This diagram shows an indoor curling sheet. The target (called the house) is circular, surrounded by three coloured rings, which are known as the 4-foot, 8-foot and 12-foot rings because of their diameters. Throwers push against the hack (a rubber-lined hole) when lunging forward to deliver a curling stone. The thrower usually slides forward across the ice, still holding the handle of the stone. The stone must be released before its front edge crosses the near hog line, and must clear the far hog line, but needs to come to rest before the back line behind the rings.
Sweeping in front of the stone decreases friction under the stone and limits the 'curl' (rotation) of the stone, so the stone will travel further and straighter. Two of the thrower's teammates are allowed to sweep anywhere on the ice up to the far tee line. Beyond that point, one player from the thrower's team and one from the opposite team are allowed to sweep the stone.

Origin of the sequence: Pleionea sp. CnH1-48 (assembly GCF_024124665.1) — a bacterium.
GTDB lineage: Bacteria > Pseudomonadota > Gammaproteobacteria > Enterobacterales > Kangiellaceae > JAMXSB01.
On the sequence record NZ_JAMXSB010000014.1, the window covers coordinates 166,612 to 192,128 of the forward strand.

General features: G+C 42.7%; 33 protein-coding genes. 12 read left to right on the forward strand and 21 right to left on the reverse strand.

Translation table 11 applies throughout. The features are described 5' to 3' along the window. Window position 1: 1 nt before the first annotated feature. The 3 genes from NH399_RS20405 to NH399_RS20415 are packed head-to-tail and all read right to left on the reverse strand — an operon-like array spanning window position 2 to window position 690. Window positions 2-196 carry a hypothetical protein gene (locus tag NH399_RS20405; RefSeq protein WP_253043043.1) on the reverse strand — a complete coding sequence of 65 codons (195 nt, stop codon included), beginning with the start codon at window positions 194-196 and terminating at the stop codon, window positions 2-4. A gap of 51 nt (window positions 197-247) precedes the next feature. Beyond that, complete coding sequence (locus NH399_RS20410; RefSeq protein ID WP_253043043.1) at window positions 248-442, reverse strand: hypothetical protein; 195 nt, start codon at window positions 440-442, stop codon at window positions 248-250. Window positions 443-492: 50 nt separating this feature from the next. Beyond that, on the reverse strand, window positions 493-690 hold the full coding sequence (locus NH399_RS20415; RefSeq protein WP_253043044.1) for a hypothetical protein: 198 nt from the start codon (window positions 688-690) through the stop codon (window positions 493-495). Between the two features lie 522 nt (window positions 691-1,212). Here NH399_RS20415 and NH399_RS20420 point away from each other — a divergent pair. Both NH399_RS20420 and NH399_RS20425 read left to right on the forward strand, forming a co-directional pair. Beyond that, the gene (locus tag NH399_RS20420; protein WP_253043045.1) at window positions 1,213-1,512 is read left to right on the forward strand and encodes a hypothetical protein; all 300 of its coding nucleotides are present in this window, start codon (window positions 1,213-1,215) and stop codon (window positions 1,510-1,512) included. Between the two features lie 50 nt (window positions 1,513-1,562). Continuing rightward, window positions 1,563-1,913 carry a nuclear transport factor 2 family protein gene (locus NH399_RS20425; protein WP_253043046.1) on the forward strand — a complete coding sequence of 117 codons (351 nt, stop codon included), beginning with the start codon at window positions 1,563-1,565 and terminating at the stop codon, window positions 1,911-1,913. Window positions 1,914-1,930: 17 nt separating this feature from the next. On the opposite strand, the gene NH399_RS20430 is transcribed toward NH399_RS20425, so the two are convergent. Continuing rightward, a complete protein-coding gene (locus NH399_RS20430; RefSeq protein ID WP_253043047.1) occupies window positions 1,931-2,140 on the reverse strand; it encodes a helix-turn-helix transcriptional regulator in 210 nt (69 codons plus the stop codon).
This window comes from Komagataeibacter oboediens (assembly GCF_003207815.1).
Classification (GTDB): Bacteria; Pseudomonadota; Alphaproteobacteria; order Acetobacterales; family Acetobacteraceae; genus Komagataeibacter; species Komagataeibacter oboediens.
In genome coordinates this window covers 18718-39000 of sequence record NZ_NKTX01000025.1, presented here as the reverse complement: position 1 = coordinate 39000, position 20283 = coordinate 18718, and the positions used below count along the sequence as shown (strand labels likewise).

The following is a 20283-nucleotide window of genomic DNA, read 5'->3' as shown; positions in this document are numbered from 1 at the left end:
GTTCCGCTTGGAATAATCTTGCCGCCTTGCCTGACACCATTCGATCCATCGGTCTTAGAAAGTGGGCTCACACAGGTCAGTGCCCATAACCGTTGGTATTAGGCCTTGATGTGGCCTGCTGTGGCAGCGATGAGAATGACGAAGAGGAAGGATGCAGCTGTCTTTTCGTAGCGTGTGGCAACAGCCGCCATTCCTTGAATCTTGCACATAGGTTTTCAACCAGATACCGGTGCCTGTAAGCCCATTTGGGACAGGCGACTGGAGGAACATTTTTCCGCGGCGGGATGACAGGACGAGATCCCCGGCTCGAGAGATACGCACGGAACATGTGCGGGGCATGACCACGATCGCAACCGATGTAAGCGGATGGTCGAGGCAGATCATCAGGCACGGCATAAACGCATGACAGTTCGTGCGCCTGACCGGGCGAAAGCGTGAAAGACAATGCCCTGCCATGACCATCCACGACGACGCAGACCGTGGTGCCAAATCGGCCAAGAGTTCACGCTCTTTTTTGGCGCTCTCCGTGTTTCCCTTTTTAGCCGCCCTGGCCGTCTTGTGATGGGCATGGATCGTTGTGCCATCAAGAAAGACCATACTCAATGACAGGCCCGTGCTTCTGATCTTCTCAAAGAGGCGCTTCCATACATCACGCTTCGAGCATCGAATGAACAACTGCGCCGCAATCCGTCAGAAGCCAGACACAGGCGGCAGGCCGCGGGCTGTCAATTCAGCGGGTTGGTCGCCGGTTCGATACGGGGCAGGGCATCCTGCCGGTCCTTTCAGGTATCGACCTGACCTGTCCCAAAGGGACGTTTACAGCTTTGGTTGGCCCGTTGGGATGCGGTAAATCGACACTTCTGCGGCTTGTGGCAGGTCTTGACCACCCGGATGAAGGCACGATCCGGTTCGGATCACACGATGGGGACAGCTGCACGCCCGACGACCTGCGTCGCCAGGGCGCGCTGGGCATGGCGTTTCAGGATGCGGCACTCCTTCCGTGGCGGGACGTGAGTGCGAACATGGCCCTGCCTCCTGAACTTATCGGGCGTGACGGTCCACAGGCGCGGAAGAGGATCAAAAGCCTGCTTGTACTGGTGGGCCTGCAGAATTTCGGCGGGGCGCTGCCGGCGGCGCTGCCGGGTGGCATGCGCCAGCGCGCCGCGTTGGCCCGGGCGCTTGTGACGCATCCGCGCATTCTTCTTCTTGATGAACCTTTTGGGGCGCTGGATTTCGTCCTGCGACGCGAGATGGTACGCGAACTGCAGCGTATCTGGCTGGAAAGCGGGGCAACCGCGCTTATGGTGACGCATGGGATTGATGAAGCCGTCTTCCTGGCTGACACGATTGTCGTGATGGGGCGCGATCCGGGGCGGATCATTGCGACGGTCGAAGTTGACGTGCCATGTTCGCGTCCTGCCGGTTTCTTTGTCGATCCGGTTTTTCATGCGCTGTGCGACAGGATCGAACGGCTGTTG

Stones are placed carefully for strategic reasons and there are different types of shots. 'Draws' are thrown to reach the house. 'Guards' are placed in front of the house in the free-guard zone, often to protect the stone closest to the house. 'Takeouts' are thrown to hit and remove stones from play.
Points are scored for each end according to the closeness of stones to the centre of the house. The eventual winner of the game is the team with most points.
Te whakamahi i tēnei tūemi
This item has been provided for private study purposes (such as school projects, family and local history research) and any published reproduction (print or electronic) may infringe copyright law. It is the responsibility of the user of any material to obtain clearance from the copyright holder.
Source: World Curling Federation